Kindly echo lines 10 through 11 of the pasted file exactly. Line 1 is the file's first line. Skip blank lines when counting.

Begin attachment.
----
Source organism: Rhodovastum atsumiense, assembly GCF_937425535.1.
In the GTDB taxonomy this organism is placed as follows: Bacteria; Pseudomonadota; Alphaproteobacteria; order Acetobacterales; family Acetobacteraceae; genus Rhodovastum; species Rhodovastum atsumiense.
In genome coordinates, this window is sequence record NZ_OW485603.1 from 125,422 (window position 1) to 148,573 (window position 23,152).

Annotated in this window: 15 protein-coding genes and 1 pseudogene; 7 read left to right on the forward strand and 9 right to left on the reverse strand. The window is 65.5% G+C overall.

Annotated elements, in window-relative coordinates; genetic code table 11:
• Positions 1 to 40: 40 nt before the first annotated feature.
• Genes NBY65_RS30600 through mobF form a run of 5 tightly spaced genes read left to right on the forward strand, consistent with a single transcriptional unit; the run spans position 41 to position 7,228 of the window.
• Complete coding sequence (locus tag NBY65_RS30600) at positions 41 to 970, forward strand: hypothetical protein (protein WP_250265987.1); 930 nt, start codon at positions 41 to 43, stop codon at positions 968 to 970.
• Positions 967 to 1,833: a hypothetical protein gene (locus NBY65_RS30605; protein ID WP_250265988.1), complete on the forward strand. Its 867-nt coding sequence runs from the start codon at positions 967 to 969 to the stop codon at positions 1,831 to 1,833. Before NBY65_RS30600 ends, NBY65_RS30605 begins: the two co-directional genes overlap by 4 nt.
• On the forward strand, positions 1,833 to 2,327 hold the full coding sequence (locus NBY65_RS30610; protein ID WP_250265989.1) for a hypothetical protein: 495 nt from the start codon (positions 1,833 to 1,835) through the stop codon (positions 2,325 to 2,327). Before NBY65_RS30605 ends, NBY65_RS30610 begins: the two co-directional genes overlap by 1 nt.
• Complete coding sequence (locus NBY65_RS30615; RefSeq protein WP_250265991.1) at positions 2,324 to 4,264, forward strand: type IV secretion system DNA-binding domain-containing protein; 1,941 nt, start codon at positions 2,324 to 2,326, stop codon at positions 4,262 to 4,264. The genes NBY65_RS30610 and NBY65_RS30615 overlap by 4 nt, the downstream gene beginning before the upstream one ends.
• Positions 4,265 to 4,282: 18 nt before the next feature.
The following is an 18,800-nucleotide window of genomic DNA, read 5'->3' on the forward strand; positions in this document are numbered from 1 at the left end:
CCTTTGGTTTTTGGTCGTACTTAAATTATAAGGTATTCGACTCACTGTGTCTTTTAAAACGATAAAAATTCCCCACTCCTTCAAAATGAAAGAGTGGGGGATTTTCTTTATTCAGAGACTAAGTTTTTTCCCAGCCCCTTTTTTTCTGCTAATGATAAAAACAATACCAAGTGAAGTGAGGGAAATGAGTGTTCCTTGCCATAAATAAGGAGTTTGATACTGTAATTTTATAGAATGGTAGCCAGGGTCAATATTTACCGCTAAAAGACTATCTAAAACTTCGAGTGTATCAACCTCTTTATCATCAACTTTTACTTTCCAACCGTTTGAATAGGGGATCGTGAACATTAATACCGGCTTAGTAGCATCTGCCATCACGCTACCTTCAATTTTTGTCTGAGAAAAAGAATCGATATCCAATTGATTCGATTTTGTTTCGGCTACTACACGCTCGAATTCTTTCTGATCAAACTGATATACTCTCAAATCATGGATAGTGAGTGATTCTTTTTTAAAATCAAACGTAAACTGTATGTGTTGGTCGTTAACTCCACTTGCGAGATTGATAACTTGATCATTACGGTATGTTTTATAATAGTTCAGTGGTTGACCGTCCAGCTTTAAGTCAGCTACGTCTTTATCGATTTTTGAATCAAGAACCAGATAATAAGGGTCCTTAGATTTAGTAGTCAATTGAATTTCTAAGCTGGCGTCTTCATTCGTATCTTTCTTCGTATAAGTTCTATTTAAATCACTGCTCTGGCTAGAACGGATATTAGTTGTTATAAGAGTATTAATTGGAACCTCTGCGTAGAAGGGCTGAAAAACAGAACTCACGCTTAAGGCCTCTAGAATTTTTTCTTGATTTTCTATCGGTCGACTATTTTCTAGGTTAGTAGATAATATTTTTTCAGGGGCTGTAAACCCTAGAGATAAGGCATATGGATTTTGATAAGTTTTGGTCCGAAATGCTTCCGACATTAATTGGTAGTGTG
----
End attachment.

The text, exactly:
• On the forward strand, positions 1,833 to 2,327 hold the full coding sequence (locus NBY65_RS30610; protein ID WP_250265989.1) for a hypothetical protein: 495 nt from the start codon (positions 1,833 to 1,835) through the stop codon (positions 2,325 to 2,327). Before NBY65_RS30605 ends, NBY65_RS30610 begins: the two co-directional genes overlap by 1 nt.
• Complete coding sequence (locus NBY65_RS30615; RefSeq protein WP_250265991.1) at positions 2,324 to 4,264, forward strand: type IV secretion system DNA-binding domain-containing protein; 1,941 nt, start codon at positions 2,324 to 2,326, stop codon at positions 4,262 to 4,264. The genes NBY65_RS30610 and NBY65_RS30615 overlap by 4 nt, the downstream gene beginning before the upstream one ends.